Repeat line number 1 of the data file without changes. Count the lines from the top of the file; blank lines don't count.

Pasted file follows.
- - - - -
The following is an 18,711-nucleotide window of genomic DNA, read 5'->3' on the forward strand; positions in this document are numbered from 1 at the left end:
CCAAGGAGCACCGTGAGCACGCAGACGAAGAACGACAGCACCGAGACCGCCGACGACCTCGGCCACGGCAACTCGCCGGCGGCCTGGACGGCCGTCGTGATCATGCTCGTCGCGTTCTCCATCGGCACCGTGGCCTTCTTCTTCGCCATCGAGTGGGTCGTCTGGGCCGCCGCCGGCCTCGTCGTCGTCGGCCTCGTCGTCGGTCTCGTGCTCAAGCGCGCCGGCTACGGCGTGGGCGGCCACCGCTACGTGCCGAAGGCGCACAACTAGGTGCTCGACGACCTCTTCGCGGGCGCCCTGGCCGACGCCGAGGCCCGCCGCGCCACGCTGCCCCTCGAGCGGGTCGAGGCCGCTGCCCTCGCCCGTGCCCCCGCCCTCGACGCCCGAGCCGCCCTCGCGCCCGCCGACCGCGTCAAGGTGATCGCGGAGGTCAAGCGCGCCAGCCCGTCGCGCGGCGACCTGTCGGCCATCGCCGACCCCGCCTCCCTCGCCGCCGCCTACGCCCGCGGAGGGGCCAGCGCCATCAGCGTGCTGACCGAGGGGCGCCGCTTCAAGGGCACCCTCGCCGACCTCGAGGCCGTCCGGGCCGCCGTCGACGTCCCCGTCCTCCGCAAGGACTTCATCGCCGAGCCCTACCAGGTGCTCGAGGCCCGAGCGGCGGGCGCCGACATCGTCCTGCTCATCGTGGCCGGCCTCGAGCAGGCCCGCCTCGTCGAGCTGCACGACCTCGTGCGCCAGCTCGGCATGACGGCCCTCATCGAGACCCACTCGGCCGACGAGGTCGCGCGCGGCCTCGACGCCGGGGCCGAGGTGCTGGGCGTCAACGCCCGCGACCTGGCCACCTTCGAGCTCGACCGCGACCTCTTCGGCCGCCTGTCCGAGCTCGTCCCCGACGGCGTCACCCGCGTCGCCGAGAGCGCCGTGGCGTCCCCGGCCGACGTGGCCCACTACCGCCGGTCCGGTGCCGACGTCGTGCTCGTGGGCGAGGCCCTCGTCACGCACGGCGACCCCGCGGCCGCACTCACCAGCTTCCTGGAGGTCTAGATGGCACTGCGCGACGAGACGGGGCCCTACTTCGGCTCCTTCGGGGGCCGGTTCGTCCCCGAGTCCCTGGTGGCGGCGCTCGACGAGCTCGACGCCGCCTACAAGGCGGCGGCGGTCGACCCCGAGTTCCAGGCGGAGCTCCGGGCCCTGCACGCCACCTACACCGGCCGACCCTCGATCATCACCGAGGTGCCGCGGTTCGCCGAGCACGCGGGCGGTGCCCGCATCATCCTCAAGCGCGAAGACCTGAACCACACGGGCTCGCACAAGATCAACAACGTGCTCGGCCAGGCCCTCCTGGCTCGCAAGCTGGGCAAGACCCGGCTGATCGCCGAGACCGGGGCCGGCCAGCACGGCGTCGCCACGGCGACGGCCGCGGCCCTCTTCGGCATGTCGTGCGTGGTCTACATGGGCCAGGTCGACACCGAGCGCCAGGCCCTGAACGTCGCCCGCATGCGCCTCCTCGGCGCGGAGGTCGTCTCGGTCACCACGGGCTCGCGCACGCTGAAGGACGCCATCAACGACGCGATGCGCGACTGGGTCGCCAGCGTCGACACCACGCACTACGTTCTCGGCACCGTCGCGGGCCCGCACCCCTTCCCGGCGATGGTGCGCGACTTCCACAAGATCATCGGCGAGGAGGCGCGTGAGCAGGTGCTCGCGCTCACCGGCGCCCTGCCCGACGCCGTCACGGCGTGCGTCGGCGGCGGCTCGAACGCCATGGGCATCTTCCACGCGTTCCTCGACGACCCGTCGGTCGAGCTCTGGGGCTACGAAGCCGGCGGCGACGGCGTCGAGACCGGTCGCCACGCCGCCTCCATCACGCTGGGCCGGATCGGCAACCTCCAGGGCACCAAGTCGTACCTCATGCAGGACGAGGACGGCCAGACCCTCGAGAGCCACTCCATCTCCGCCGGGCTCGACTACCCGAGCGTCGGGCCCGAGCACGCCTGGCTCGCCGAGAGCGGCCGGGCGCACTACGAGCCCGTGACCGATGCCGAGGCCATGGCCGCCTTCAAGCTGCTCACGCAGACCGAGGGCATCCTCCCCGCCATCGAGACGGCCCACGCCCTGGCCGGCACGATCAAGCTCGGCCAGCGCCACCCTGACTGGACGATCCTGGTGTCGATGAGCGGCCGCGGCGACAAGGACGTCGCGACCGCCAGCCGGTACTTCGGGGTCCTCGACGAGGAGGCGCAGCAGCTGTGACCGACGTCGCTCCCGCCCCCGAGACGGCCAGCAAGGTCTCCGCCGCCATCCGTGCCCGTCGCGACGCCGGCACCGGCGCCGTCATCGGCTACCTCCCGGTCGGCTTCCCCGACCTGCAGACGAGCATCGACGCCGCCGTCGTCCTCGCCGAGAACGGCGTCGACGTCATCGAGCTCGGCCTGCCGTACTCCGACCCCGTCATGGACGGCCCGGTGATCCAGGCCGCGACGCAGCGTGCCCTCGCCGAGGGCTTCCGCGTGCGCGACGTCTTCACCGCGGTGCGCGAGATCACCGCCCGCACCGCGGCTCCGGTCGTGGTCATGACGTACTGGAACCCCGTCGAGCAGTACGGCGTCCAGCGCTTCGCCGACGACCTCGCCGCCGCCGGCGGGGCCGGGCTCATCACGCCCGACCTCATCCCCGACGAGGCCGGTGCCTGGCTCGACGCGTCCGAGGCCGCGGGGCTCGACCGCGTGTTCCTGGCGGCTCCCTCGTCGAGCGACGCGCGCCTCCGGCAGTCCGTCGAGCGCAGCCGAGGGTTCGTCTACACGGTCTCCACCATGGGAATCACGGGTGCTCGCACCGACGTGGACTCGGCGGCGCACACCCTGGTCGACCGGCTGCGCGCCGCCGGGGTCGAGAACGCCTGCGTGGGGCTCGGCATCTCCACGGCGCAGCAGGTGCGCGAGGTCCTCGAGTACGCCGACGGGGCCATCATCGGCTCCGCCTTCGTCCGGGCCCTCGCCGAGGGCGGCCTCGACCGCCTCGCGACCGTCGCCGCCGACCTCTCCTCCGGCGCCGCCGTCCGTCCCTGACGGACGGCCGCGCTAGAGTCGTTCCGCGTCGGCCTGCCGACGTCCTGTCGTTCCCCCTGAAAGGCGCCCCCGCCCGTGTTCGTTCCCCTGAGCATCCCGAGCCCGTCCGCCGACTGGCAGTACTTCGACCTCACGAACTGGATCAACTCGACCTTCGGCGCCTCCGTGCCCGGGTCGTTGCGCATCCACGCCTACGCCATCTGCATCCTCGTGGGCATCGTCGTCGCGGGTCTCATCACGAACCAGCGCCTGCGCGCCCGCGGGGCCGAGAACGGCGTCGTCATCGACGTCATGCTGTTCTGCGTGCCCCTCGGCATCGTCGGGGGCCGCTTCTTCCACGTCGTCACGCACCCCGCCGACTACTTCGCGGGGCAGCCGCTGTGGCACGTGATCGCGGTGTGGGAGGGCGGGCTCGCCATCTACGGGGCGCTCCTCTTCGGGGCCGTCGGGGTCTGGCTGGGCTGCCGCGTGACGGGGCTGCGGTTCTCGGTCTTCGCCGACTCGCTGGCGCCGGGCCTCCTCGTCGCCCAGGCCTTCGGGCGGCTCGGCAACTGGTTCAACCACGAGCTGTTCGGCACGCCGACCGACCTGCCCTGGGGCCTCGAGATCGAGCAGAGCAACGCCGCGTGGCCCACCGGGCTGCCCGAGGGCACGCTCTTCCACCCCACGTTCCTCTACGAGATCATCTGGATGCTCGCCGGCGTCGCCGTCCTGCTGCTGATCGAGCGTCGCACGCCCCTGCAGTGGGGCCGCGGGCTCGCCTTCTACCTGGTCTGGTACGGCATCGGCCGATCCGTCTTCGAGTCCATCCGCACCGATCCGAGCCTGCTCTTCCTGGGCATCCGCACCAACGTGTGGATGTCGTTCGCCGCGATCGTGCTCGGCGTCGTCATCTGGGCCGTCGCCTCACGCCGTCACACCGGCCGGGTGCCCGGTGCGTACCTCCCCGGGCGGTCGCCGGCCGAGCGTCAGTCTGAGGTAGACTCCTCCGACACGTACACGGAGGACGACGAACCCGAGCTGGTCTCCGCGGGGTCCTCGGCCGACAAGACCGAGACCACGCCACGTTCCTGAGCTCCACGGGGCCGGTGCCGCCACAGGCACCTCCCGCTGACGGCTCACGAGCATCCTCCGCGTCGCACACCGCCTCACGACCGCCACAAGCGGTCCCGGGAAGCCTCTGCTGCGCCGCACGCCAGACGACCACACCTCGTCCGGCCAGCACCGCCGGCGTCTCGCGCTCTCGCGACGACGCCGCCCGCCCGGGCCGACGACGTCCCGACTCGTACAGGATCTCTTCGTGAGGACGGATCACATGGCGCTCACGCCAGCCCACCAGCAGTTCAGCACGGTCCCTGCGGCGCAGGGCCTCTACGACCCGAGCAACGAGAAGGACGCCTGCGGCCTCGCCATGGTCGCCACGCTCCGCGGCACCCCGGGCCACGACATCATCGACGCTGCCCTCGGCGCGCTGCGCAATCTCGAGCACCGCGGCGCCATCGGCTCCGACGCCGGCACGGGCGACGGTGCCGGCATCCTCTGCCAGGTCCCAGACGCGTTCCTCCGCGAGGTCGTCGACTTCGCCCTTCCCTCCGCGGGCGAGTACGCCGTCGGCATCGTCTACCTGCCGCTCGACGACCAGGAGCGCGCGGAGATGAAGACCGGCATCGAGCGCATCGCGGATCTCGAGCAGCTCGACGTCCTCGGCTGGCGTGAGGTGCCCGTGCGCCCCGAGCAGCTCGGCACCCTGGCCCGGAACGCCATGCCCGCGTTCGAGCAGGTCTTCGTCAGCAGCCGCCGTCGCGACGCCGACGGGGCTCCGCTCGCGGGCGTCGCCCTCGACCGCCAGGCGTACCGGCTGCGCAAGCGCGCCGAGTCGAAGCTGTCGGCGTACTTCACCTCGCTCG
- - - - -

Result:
The following is an 18,711-nucleotide window of genomic DNA, read 5'->3' on the forward strand; positions in this document are numbered from 1 at the left end: